Sacroiliac joint dysfunction, also known as sacroiliitis, is a painful lower spine condition. It’s a common cause of lower back pain. Inflammation of a sacroiliac joint causes the condition.

There are two sacroiliac joints — one on each side of the spine. The joints connect the bone at the bottom of your vertebrae with the top part of the pelvis. Sacroiliitis can affect one or both joints.

Pain from the condition can occur in the lower back and the buttocks. Sometimes sacroiliitis can send pain down one or both legs.

Several therapy options are available to treat this condition and ease this pain.

Treating sacroiliitis with medications can help relieve symptoms. Treatment can also improve your quality of life. The right medication therapy will depend on the cause and severity of your condition.

Nonsteroidal anti-inflammatory drugs (NSAIDs), such as ibuprofen (Advil), may help relieve pain. But sometimes over-the-counter (OTC) pain relievers aren’t effective. If OTC medications don’t work for you, ask your doctor about higher dose prescription drugs. Muscle relaxants can treat muscle spasms caused by sacroiliitis.

One type of sacroiliitis is associated with a type of rheumatoid arthritis (RA) called ankylosing spondylitis (AS). Part of AS treatment often includes TNF inhibitors. These are medications that can help reduce inflammation and relieve symptoms. Examples of TNF inhibitors include:

Physical therapy (PT) can help maintain flexibility and strength in the sacroiliac joint. PT is often used along with medications. PT exercises help improve range of motion and build stability. Proper stretching is also a key part of PT to treat sacroiliitis.

Your PT routine may include stretching and strengthening exercises for the muscles in your lower back. These exercises can also help muscles that support your hips and pelvis. Other exercises may help improve the motion of the joint. Ice and heat treatments are also part of PT.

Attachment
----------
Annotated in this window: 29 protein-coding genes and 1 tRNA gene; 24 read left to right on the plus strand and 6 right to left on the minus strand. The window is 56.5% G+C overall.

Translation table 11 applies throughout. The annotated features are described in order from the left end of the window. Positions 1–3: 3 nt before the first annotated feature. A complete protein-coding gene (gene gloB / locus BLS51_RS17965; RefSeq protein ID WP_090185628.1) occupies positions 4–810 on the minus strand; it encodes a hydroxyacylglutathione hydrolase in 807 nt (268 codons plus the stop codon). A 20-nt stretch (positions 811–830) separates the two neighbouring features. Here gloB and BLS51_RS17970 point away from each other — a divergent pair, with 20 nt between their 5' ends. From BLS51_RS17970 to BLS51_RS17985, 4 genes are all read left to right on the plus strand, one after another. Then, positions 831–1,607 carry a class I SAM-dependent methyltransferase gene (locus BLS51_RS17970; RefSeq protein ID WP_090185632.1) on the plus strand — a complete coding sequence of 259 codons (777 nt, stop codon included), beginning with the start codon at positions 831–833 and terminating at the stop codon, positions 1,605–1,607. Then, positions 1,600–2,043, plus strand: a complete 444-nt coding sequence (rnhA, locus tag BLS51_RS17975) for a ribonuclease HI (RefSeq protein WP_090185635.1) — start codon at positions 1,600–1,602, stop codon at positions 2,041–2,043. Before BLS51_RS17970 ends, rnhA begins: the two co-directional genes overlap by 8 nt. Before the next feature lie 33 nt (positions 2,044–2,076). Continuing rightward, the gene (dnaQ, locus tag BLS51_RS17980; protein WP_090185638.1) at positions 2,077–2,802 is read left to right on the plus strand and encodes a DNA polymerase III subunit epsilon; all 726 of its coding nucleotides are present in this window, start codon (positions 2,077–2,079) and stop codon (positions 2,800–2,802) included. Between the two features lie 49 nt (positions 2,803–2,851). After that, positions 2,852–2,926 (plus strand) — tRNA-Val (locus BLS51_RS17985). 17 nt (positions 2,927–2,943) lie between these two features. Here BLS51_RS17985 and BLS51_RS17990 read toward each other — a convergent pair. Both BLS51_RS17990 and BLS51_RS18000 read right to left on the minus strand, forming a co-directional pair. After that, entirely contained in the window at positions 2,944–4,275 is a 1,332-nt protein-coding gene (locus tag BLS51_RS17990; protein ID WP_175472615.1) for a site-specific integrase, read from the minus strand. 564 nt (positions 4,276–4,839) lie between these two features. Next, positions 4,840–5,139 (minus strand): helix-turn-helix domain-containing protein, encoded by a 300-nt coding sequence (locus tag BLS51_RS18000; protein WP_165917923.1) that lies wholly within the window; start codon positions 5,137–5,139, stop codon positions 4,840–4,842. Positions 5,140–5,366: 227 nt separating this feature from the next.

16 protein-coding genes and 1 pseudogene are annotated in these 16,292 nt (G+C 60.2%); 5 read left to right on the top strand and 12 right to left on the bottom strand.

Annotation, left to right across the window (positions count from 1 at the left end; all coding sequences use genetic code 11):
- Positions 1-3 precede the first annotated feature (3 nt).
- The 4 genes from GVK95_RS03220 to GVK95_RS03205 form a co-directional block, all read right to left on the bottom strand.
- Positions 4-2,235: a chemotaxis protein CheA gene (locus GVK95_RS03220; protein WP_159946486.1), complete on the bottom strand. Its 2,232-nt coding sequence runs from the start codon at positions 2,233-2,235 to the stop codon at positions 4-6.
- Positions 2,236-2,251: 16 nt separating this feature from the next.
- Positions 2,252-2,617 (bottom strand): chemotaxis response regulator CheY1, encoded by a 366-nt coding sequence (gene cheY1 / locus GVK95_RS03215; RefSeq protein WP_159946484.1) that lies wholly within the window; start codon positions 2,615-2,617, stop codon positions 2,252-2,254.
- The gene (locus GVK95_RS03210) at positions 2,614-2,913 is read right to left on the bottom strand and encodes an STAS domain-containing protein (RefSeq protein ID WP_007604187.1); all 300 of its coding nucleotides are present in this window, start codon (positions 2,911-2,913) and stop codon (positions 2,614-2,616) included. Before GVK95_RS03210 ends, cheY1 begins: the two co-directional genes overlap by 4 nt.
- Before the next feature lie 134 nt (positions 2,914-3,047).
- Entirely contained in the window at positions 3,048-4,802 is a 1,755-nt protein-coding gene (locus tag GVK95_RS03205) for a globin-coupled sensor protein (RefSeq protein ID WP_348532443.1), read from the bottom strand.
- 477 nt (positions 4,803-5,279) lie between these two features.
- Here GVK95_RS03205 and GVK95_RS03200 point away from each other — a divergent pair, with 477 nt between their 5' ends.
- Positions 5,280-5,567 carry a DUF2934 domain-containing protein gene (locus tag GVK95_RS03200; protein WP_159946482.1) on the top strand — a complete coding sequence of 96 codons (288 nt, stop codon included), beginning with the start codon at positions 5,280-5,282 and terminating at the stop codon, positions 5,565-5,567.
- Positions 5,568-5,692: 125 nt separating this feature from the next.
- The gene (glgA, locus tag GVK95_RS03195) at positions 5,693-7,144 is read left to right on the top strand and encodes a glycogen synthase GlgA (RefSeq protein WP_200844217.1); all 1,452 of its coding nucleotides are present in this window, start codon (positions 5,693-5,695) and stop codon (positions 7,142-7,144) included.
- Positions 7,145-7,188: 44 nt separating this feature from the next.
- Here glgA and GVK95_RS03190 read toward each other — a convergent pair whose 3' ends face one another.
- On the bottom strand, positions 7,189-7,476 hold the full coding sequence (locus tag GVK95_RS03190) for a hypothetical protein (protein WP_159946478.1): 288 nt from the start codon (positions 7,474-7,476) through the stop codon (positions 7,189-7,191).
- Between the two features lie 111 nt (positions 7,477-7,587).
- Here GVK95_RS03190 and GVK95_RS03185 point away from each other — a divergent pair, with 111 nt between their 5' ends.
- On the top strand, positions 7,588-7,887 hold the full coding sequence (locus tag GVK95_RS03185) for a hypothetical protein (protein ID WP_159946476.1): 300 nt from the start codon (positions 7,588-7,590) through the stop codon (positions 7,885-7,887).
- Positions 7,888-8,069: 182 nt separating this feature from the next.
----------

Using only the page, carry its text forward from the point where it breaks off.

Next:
Another important part of PT is learning proper posture. Good posture may relieve unnecessary strain on your sacroiliac joint. You’ll also learn the right ways to bend, lift, and do other actions.

If sacroiliitis is compromising your ability to walk, physical therapists can provide gait training or help you learn to use walkers or other assistive devices.

In addition to strengthening and range-of-motion exercises, treatment for sacroiliac joint dysfunction may include manual therapy. Manual therapy targets specific area with hands-on techniques to ease symptoms and improve mobility. Manual therapy can include a variety of treatments, such as massage therapy and joint mobilization.

Another example of manual therapy is electrotherapy. Electrical energy stimulates soft tissue in joints affected by limited mobility.

Before you can start therapy, your doctor must diagnose your back pain. Symptoms of sacroiliac joint dysfunction can be like those associated with a herniated disk or sciatica, a nerve problem affecting the lower back. So getting a diagnosis of sacroiliitis may be difficult.

An X-ray or MRI scan of the affected joint can help your doctor diagnose your condition. Another way to diagnose sacroiliac joint dysfunction is to inject a numbing medication into the joints to see if it helps relieve discomfort. If the injections are effective, then it’s likely that sacroiliac joint dysfunction is the problem.

Once you have a definitive diagnosis, you can start to explore your treatment options.